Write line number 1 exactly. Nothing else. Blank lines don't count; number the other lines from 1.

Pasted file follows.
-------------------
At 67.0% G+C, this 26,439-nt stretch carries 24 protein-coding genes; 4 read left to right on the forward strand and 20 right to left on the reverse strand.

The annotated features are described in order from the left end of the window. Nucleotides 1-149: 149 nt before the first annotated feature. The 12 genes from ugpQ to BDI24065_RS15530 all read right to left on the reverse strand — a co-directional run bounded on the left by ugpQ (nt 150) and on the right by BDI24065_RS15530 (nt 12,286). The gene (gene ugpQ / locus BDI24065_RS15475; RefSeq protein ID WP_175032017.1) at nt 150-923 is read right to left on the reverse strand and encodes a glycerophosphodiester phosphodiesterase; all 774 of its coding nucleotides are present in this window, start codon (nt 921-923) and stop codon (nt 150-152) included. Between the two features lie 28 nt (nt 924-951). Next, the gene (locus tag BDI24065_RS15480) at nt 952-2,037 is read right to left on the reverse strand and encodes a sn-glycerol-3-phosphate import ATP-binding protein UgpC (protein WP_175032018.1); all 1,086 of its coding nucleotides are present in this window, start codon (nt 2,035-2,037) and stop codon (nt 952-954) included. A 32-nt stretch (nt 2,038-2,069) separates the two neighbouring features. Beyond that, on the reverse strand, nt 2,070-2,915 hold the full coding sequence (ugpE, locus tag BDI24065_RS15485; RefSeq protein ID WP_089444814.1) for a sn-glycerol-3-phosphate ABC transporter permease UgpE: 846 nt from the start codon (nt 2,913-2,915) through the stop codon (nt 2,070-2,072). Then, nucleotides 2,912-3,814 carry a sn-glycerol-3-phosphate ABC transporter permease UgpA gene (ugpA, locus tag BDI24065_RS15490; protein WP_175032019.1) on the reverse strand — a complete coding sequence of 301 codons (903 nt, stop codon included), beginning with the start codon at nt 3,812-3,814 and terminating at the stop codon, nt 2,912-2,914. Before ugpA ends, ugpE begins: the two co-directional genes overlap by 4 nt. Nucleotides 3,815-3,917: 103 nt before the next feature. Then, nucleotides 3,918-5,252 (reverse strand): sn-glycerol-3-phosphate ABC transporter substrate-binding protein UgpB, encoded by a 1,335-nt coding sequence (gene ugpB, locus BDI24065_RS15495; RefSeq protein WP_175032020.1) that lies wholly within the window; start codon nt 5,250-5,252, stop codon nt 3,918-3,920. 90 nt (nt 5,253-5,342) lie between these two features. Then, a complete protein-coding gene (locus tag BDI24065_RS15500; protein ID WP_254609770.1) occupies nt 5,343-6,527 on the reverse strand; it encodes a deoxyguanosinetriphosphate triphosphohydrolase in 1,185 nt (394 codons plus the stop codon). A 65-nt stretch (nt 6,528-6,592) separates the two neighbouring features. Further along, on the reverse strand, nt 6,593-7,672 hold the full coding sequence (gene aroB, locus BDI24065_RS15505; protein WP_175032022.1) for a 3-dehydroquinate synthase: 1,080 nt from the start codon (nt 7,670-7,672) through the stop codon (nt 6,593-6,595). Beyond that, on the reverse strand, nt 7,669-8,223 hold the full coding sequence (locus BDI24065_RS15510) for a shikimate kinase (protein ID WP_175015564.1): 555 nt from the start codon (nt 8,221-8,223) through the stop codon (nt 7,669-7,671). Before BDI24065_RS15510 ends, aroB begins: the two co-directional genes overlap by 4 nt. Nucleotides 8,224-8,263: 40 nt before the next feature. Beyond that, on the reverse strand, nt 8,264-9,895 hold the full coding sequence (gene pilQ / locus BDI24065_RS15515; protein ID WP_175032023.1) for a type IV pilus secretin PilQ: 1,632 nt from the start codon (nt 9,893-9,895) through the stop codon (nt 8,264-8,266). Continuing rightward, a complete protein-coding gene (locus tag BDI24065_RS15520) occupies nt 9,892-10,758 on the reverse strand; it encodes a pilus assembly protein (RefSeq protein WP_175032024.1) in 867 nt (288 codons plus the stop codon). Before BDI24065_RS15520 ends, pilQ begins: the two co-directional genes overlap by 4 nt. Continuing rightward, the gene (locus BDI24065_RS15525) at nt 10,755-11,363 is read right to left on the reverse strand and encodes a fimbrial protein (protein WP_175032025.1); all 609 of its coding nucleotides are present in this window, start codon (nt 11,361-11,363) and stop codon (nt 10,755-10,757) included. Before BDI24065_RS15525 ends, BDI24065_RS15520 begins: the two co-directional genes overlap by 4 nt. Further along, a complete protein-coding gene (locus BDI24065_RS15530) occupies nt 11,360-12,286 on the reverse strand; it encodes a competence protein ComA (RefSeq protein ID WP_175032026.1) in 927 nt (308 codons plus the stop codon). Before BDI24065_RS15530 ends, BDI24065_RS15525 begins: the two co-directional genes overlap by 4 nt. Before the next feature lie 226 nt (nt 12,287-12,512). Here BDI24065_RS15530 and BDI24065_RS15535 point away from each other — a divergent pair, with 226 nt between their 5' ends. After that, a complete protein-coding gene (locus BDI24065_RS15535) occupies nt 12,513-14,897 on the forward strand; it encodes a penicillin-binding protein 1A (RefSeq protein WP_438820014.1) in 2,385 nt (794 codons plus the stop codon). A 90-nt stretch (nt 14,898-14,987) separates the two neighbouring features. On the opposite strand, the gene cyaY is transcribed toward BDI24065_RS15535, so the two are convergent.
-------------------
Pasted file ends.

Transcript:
At 67.0% G+C, this 26,439-nt stretch carries 24 protein-coding genes; 4 read left to right on the forward strand and 20 right to left on the reverse strand.